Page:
Dentists Get a Special Reason to Smile in Appeals Court Decision

Dentists in Texas now have a special reason to smile. Last week, the Fifth Circuit Court of Appeals overturned a Texas law prohibiting dentists from advertising specialties. This was the latest decision limiting government authority to censor commercial speech by regulating the use of certain words defined by the government.

The lawsuit challenged a Texas law which only allowed dentists to advertise specialties recognized by both the Texas State Board of Dental Examiners and the American Dental Association (ADA). For instance, the American Academy of Implant Dentistry (AAID) and two plaintiffs in the case challenged the law because implant dentistry was not recognized as a specialty by the ADA and the Board—these same plaintiffs and the AAID sued the Board in 2012 over the law, prompting revisions in existing regulation and adding another regulation. The Court struck down this regulation because advertisements are a form of commercial speech subject to First Amendment protections and “[the] Board’s argument [for the regulation] would grant it the ability to limit the use of the term “specialist” simply by virtue of having created a regime that defines recognized and non-recognized specialties.”

Texas is not alone in trying to use strict word regulations to hamper commercial speech. A similar decision was also issued in an Institute for Justice (IJ) case in Florida over whether skim milk could be labeled as such. In 2012, the Florida Department of Agriculture and Consumer Service (DACS) ordered Mary Lou Wesselhoeft’s Ocheesee Creamery to stop using the term “skim milk” on its labels in 2012 because DACS defined skim milk as having the same amount of vitamin A as whole milk. Since skimming the fat removes much of the fat-soluble vitamin A, the Creamery was told it had to either inject vitamin A additives or stop labeling its skim milk as “skim milk.” After futilely attempting to reason with the government for two years, Wesselhoeft partnered with IJ in 2014 to challenge DACS’s ban. In March 2017, the Eleventh Circuit Court of Appeals ruled that DACS’s ban on Ocheesee Creamery’s use of the term “skim milk” to describe its all-natural skim milk violated the First Amendment. The appellate court’s ruling resulted in a district court judgment on June 12, 2017, allowing Ocheesee Creamery to start selling skim milk again, which it is now doing.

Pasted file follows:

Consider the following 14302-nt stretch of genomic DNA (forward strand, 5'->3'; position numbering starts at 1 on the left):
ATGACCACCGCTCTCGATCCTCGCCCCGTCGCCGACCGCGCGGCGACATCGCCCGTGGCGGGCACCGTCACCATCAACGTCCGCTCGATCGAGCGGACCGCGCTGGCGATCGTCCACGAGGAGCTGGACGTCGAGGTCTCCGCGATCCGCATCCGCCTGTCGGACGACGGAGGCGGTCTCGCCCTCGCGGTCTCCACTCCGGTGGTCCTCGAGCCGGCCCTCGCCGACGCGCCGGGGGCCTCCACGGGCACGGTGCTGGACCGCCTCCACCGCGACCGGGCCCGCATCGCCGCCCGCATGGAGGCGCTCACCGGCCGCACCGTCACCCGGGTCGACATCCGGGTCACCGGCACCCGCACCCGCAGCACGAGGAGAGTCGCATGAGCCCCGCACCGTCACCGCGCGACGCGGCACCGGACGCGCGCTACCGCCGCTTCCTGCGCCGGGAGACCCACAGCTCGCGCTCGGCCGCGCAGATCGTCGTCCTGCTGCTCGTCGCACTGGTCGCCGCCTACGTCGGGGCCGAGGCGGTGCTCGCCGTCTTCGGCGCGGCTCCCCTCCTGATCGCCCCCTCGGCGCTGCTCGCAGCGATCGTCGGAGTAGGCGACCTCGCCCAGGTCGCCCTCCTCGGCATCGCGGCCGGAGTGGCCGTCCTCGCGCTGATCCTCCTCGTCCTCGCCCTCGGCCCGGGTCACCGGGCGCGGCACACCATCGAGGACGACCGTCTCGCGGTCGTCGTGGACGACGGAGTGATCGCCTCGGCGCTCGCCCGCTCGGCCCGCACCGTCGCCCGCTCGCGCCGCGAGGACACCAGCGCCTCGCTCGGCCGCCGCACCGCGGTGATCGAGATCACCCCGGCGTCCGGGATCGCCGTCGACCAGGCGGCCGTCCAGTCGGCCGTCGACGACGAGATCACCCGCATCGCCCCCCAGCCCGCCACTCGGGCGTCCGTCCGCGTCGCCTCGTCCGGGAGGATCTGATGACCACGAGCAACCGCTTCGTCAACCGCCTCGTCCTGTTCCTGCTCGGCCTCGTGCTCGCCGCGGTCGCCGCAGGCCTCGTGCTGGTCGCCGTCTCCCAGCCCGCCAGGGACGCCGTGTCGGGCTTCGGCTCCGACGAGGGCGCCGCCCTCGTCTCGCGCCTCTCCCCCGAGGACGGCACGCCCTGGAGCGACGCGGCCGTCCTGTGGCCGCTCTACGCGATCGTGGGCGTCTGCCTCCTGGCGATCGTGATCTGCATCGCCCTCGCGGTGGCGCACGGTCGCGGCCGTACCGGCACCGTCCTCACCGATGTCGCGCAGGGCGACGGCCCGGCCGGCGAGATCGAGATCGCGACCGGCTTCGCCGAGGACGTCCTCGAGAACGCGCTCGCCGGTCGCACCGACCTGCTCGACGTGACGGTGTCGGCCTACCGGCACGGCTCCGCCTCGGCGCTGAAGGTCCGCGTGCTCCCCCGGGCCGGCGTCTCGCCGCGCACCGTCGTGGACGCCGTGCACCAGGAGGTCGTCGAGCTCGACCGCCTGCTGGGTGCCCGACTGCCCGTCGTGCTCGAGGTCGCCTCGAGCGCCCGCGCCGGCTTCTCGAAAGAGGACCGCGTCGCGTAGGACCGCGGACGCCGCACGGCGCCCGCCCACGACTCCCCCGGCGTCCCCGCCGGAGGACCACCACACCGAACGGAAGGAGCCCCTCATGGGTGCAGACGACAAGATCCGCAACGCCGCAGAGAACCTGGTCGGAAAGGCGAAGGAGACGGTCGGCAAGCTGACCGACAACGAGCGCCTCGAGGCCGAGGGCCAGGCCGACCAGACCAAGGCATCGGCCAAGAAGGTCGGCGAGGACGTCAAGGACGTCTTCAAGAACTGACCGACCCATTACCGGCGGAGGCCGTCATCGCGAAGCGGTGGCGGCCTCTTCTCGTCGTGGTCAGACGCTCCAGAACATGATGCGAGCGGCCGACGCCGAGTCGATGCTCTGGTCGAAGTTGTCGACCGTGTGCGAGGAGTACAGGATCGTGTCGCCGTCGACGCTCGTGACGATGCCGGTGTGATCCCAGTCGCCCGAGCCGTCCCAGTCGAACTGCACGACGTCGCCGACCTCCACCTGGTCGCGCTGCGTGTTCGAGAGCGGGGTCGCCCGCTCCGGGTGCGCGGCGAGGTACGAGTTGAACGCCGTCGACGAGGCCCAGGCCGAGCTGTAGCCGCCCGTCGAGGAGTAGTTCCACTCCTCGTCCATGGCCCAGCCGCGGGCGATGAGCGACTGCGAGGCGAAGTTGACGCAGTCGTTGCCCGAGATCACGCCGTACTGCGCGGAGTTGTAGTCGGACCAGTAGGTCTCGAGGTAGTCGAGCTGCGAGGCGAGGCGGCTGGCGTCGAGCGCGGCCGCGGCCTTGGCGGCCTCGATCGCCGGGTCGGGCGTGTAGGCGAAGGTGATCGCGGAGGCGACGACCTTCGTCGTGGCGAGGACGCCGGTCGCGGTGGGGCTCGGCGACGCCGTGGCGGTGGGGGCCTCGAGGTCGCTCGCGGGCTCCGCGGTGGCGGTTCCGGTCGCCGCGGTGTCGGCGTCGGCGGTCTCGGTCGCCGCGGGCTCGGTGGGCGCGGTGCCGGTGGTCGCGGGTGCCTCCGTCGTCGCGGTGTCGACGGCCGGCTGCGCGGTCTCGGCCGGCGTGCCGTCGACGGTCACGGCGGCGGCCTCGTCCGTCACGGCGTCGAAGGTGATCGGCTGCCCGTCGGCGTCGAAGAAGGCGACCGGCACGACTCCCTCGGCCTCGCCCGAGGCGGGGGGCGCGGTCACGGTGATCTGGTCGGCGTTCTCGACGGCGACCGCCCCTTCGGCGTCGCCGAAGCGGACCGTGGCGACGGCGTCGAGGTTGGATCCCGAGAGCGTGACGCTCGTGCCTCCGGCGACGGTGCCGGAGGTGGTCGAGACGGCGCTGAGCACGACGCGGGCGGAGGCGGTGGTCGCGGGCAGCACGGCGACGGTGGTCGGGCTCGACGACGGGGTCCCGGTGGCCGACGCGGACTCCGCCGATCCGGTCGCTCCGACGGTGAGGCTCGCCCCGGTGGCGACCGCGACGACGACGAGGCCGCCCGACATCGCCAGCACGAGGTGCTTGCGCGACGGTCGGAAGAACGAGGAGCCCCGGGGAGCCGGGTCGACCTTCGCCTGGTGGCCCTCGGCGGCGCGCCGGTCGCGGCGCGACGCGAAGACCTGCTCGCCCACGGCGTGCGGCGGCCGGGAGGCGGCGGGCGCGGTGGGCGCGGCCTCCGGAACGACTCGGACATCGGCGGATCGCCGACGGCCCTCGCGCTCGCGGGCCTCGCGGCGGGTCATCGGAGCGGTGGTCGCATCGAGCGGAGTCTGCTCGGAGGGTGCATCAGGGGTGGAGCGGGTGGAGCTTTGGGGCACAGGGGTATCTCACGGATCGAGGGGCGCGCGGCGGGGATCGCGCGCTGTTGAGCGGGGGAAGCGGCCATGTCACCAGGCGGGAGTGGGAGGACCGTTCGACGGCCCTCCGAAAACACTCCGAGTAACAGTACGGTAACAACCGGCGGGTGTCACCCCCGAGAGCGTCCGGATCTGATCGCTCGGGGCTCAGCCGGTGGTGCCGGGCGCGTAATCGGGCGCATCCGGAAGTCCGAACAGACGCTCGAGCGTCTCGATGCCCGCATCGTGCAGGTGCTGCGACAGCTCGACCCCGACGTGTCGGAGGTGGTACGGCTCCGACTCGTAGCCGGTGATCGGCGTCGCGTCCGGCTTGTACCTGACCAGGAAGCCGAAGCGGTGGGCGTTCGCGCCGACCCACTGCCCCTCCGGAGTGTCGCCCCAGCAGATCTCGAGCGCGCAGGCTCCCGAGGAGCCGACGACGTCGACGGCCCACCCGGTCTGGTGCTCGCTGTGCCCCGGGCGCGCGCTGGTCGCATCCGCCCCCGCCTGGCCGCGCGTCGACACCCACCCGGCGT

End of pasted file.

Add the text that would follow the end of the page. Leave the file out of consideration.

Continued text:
Dentists and dairy farmers are not the only professions where government is trying to control speech. In Oregon, the Institute for Justice is representing Mats Jarlstrom who was fined $500 for publicly suggesting that yellow light should last slightly longer to accommodate for cars making right turns. The Oregon State Board of Examiners for Engineering and Land Surveying alleged that Jarlstrom engaged in the unlicensed “practice of engineering” by critiquing the existing traffic-light system and sharing his ideas with “members of the public.” Although, Jarlstrom is not a licensed engineer, he has the Swedish equivalent of an American Bachelor of Science in electrical engineering and worked as an airplane-camera mechanic in the Swedish Air Force before immigrating to United States in 1992.

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